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J Am Acad Psychoanal Dyn Psychiatry. 2004 Fall;32(3):483-98.

The place of erotic transference and countertransference in clinical practice.

Author information

  • 1Contemporary Center for Applied Psychoanalytic Studies, Fairleigh Dickenson University, Madison, NJ, USA. ruth.lijtmaer@verizon.net

Abstract

Patients who express intense, erotic attraction to their therapists pose special treatment challenges that may not respond well to the interpretative effects of the therapist. The wish that the therapist demonstrate love for the patient and the therapists' own erotic feelings toward such patients can create misalliances as well difficult technical moments. Furthermore, some patients expressing their love for their therapist may have physiological manifestations while others would not. At the same time, therapists may not experience erotic feelings toward the patients' expressions of love. The purpose of this paper is to try to answer the following questions: How do we conceptualize our patients' erotic manifestations? Are those expressions of Oedipal or preoedipal pathology? What are the countertransference reactions of the analyst? Two clinical examples will highlight these issues.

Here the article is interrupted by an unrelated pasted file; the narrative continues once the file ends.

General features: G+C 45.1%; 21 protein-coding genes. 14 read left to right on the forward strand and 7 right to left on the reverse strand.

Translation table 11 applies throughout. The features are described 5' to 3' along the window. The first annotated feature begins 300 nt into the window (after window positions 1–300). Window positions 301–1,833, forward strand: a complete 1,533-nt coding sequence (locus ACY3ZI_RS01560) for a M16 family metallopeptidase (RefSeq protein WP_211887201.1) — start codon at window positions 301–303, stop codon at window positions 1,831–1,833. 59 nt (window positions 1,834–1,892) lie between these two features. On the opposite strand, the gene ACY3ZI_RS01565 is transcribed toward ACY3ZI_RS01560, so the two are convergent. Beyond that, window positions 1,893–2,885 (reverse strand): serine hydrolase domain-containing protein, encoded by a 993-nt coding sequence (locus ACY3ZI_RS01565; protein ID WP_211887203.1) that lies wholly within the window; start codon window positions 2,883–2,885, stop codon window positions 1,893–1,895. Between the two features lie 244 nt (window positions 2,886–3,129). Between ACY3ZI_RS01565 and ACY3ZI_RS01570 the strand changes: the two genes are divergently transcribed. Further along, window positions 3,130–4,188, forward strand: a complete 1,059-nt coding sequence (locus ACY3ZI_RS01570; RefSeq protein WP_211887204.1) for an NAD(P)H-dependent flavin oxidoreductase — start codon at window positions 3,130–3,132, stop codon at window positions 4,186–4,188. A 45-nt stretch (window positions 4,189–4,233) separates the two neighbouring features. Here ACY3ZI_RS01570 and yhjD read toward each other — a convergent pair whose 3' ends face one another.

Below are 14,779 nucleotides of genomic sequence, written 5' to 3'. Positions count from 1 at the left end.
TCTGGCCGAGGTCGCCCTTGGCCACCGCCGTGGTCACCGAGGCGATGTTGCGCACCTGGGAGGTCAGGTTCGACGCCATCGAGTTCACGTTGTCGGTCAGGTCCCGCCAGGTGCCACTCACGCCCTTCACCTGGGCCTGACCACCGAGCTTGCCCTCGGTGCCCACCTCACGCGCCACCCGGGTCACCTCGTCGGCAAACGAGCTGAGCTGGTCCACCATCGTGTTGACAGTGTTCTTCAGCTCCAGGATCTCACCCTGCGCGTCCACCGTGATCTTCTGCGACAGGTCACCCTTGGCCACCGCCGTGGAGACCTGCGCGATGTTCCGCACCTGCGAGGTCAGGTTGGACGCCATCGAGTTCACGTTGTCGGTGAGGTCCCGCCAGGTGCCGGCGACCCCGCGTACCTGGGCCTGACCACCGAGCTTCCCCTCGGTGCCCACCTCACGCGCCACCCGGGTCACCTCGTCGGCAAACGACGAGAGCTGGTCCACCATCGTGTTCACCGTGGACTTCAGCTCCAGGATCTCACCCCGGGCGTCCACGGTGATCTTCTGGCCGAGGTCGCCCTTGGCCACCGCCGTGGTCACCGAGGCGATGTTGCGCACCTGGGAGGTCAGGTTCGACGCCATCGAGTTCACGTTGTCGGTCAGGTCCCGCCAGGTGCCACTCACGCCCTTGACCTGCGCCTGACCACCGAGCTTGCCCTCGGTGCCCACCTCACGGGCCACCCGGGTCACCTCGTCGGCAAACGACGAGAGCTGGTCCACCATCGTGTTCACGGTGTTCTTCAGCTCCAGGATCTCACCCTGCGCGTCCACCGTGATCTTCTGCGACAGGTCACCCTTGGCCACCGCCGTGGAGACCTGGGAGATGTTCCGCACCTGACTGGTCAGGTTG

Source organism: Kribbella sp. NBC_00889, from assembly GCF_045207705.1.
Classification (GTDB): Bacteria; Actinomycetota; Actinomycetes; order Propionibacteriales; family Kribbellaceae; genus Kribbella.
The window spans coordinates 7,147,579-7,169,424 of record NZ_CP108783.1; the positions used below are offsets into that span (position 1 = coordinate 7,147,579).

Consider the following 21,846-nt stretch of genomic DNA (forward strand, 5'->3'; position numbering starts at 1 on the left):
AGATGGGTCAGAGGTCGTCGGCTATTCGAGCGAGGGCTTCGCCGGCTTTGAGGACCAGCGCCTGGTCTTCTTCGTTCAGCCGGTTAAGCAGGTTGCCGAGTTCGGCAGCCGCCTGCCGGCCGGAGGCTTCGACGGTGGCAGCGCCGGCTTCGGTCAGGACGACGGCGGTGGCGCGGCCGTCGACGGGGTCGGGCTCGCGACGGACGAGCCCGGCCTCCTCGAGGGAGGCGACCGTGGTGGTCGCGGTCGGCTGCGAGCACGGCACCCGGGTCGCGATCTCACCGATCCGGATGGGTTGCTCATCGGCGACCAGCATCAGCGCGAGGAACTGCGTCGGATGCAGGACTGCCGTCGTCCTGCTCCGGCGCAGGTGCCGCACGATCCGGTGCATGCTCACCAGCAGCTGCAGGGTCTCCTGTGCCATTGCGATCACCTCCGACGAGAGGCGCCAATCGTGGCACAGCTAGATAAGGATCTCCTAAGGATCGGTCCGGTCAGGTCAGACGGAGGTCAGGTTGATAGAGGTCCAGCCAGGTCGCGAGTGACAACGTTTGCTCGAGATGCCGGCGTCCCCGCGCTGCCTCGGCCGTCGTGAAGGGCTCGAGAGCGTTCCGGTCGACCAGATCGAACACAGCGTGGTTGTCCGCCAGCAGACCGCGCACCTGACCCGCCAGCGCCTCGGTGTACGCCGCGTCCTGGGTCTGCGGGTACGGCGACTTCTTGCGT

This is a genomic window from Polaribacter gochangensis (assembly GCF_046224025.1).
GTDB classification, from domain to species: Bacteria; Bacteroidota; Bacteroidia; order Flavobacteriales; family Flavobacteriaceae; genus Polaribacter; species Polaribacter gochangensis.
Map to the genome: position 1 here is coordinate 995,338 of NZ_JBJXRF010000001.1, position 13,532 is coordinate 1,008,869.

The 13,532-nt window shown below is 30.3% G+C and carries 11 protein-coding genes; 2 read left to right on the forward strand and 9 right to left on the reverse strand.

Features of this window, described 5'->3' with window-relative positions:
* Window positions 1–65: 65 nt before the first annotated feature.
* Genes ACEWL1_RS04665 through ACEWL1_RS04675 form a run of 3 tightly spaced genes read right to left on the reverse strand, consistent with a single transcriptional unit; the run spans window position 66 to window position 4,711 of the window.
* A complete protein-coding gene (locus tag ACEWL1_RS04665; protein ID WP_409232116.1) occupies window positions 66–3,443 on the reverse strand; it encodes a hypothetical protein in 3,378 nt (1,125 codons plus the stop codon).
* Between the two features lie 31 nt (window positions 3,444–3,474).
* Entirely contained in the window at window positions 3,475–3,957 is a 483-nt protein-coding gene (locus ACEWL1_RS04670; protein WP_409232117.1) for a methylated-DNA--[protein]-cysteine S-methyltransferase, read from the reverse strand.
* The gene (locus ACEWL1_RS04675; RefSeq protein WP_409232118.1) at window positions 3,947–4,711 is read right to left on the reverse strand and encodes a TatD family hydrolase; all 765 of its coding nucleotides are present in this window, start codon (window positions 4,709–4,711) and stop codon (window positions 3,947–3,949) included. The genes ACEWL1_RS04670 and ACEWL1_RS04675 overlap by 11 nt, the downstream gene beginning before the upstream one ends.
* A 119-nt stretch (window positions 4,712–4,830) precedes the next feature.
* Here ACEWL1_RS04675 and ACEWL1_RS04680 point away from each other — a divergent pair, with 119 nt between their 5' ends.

PMID:
15451681
DOI:
10.1521/jaap.32.3.483.44775
[PubMed - indexed for MEDLINE]
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